In a mysterious and wonderful way, the Divine readily contains and resolves the paradoxes that cannot be contained or resolved in any other way.
This is why we have passages in the Bible like the one that Judith just read for us, from the 11th chapter of Isaiah.
The wolf shall live with the lamb;
the leopard shall lie down with the kid;
the calf and the lion will feed together,
and a little child shall lead them.
In this vision of peace, the prophet takes our knowledge of the way things are and reverses it.
All the deeply entrenched assumptions about predator and prey – all the instinctual reflexes that we have about danger, are intentionally upended.
The cow and the bear shall graze;
their young shall lie down together;
and the lion shall eat straw like the ox.
The nursing child shall play over the hole of the asp,
and the weaned child shall put its hand on the adder’s den.
This is descriptive language.
Whatever you do, don’t read it as prescriptive – if you do you are likely to find yourself bitten by a venomous snake.
With these words, Isaiah shatters the instinctual reflexes that define our world. The prophet does this purposefully. If we are to catch a fleeting glimpse at something – something divine – we must break free, just for a moment, from the laws that define our daily lives.
Isaiah helps free us from the danger of defining God.
But I wonder… Can Christianity be defined?
Christianity and God are two different things. God cannot be constrained by the rules of our lives, but Christianity very much exists within those rules.
Christianity is many things. Perhaps it can be defined because there are many things it should not be. But Christianity is based on story – it is most comfortable in the land of description.
For the first 46 years of my life I didn’t want to have anything to do with Christianity. I became a person of faith in middle age, so I can point to moments of transformation that are quite recent.
I can identify for you, the moment when I recognized the importance of being in community.
Christianity is being in community.
Someday I will tell you that story.
I can identify the moment when I discovered that Christianity was about joy.
Christianity is about joy.
Someday I will tell you that story.
And I can tell you about the time when I learned, with my body, that Christianity was about mystery.
And that the mystery leads to peace.
Christianity is about peace!
I will tell you that story now.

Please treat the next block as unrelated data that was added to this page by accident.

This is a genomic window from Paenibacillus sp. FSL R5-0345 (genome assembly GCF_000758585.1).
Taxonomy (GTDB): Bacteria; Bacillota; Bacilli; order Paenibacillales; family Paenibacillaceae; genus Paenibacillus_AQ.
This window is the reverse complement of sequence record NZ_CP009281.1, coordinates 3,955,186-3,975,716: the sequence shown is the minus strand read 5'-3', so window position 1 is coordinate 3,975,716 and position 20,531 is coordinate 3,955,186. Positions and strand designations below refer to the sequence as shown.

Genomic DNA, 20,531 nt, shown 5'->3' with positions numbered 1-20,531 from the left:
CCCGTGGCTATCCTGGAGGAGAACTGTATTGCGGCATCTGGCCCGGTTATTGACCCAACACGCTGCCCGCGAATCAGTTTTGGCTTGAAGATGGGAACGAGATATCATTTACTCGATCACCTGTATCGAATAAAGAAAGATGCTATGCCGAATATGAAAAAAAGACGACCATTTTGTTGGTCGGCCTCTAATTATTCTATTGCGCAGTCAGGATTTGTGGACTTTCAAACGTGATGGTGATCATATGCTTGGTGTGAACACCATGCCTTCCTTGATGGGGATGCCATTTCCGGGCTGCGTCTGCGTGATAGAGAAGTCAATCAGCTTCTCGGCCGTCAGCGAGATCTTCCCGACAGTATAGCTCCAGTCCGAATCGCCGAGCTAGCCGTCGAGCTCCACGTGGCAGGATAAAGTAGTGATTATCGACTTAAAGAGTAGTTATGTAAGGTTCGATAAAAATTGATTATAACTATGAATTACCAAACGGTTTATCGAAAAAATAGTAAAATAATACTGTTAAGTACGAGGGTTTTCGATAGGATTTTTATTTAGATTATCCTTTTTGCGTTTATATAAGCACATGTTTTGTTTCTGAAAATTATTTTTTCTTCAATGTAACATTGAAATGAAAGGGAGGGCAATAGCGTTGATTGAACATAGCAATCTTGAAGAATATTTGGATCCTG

It did not take me long to clamber up to the top of the mountain. Up on the top, there was a cairn – a mound of rocks marking the highest point. I observed the small ritual of finding a stone to place atop the cairn.
I was alone. The only other living things were the sheep that had watched my ascent, and a crow that briefly hovered, gave an annoyed croak, and let the air carry it away. There were no trees, so the landscape of rock and heather was exposed, in all directions – an unimpeded view of the island of Iona, the sound that separated it from the Isle of Mull, and, to the west, beyond a few rocky outcrops, the vast stretches of uninterrupted ocean.
I had the feeling that I was more alive than usual – that my eyes and my body were absorbing the moment with more clarity. The wind was strong, but it was not terribly cold. I felt alone, without feeling lonely. I was not lonely. I felt a tingle of fear, but it was a kind of fear that was also joy. I don’t know that I have ever felt that before. Fear and joy, each filling the other.
I was alone. Not a soul anywhere in sight. And yet I was not alone.
The sun moved above the clouds, breaking through.
The ocean wind.
The sun breaking through.
It was as if I was experiencing all these things without the help of my senses. I don’t know why, but I found myself lying down at the base of the cairn, with my cheek against the rock, gazing into a small puddle that I found there. I wanted to become a part of the rocks – to be worn away by time. My instincts for self-preservation, carefully schooled in the world of things, fell away in an instant.
The sun breaking through.
I had seen that light before. Somewhere…
And then it appeared. The memory of that light…
Once, when I was a hospital chaplain intern, I went into a hospital room where I encountered a old black man, sitting up in the bed.
The man’s eyes were open, but he did not see me. He was looking past me at something. His eyes were beautiful. They were filled with light. They were filled with joy and the unutterable pain of the world – all at once.
I knew, when I looked in his eyes, that they were filling with death – that death was there, and that it was sad and beautiful. Sad because of life, and beautiful because he was moving into beauty.
Moving into peace…
An hour later, I was told by a nurse that the man had died.
In that moment – on the mountain, on the Island of Iona, I saw – I felt, with my body – that light again. I recognized the light of mystery, fearful and, more than anything filled with inexpressible and infinite beauty. The light of God, breaking through.